Hermit who spent 29 years alone returns to island for final 'farewell'

Japanese castaway Masafumi Nagasaki, 87, who spent 29 years on a deserted island before being forced to leave by Japan's government, returned to his paradise home on June 16 for a final goodbye. Japan's 'naked island hermit' was the only inhabitant of the Sotobanari island for almost three decades, which is only a kilometre wide and located in the Okinawa archipelago, near Taiwan. The 87-year-old is said to have been a photographer before fleeing civilization to live on the island, saying he w

Sources: Iran released protesters after running out of prison space

The Iranian regime is running out of prison space to house protesters after almost six weeks of riots, sources speaking with MailOnline have said. Iranian police have been forced to release protesters back on to the street after running out of places to house them, with country-wide demonstrations leaving the Islamic republic thin on resources, according to Iranian residents. Several demonstrators recently detained by Iranian police were immediately released, MailOnline understands. According

Libyan rebels shoot down US drone in Benghazi

Libyan rebels supported by Russia's Wagner Group in the armed conflict shot down an unmanned US drone over Benghazi, the Air Force confirmed Wednesday. Field Marshal Khalifa Haftar, one of Colonel Muammar Gaddafi's ex-generals who has been fighting Libya’s internationally recognized central government since 2011, leads the Libyan National Army (LNA) in the country's conflict. The LNA said on Monday it had shot down the drone, believed to be a MQ-9 Reaper, near Benghazi's Benina airport after f

Iran is already a nuclear weapons state: ex US diplomat warns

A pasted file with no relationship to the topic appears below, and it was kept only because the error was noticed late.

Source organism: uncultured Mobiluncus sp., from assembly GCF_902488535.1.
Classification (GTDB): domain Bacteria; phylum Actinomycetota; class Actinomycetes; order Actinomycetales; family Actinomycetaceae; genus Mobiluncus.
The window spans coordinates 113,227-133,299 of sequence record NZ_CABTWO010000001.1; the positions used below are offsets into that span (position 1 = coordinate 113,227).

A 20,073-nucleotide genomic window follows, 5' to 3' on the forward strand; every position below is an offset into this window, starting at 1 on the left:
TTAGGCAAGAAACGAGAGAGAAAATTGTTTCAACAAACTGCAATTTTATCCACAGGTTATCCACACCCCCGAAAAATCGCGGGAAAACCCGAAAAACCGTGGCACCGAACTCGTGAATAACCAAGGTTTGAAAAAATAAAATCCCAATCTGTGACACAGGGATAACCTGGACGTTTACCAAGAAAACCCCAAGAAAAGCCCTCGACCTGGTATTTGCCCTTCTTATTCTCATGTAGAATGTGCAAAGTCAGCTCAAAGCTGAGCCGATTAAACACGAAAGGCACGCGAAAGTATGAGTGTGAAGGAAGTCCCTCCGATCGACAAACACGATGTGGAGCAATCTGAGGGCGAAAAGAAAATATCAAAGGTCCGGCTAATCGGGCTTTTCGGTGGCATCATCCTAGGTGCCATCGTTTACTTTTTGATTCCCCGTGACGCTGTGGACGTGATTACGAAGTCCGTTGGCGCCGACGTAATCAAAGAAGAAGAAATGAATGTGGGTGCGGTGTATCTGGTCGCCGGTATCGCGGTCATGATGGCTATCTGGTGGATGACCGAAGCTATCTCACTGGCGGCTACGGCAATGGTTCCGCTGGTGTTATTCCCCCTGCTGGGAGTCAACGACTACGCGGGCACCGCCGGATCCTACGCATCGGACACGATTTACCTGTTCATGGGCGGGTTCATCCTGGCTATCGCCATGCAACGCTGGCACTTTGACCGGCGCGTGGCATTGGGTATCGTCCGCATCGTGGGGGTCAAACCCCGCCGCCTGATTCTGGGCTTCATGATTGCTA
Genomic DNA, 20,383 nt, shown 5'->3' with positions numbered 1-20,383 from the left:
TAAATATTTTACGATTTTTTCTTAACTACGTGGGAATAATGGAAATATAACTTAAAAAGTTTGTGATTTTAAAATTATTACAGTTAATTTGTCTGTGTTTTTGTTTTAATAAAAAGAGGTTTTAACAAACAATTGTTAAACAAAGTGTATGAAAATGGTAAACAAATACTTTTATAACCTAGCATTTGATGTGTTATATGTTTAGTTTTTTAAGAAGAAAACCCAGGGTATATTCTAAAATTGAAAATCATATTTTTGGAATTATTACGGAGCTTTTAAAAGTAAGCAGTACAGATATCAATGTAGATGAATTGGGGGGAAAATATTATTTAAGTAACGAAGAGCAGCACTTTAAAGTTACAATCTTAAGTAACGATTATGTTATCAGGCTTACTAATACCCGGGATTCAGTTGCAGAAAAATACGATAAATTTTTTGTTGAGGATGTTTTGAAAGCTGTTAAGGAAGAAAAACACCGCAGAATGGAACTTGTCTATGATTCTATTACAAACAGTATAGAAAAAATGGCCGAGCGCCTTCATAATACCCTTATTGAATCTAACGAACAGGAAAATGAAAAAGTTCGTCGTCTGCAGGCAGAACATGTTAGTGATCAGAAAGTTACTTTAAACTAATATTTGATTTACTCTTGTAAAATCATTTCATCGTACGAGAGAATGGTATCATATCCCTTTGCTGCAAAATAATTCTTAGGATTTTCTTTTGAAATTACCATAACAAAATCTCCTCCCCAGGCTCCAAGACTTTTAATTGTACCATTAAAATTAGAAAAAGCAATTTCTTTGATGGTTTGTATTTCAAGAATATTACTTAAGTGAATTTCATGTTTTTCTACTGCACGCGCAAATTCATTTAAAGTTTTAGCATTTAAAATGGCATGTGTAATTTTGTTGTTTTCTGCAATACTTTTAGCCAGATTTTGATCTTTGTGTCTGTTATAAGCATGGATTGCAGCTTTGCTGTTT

Iran is already a nuclear weapons state with enough uranium to build 'one, if not two' bombs, an ex-US diplomat and nuclear weapons expert has warned. Former Washington official Robert Joseph told MailOnline: ‘The International Atomic Energy Agency (IAEA) has documented that Iran has 60% of enriched uranium, enough for at least one if not two bombs. 'We have been saying for years "they're approaching this breakout point and we've really got to negotiate with them." They're there.' The ex-Unit

Woman robs own money from Beirut bank to pay for sister's cancer costs

A Lebanese woman held up a Beirut bank on Wednesday with a toy gun and walked out with thousands of dollars of her own money to pay for her sister's cancer treatment. Sali Hafiz, a 28-year-old activist and interior designer, said she managed to free around $13,000 from the $20,000 she said her family had deposited. Cancer treatment for her sister costs $50,000, she said. Video shows her talking to bank employees at a reception desk before taking out the toy gun prompting screams from those in

Poland to build wire fence to stop migrant influx from Kaliningrad

The Polish government today announced the construction of a 130-mile razor-wire fence along the border with Russia's exclave of Kaliningrad to prevent illegal crossings. Defence Minister Mariusz Blaszczak announced the decision amid concerns in Warsaw that Russia plans to orchestrate an influx of migrants. 'The airport in Kaliningrad is now accepting flights from the Middle East and North Africa. I decided to take action to enhance the security of the Polish border,' Blaszczak told reporters.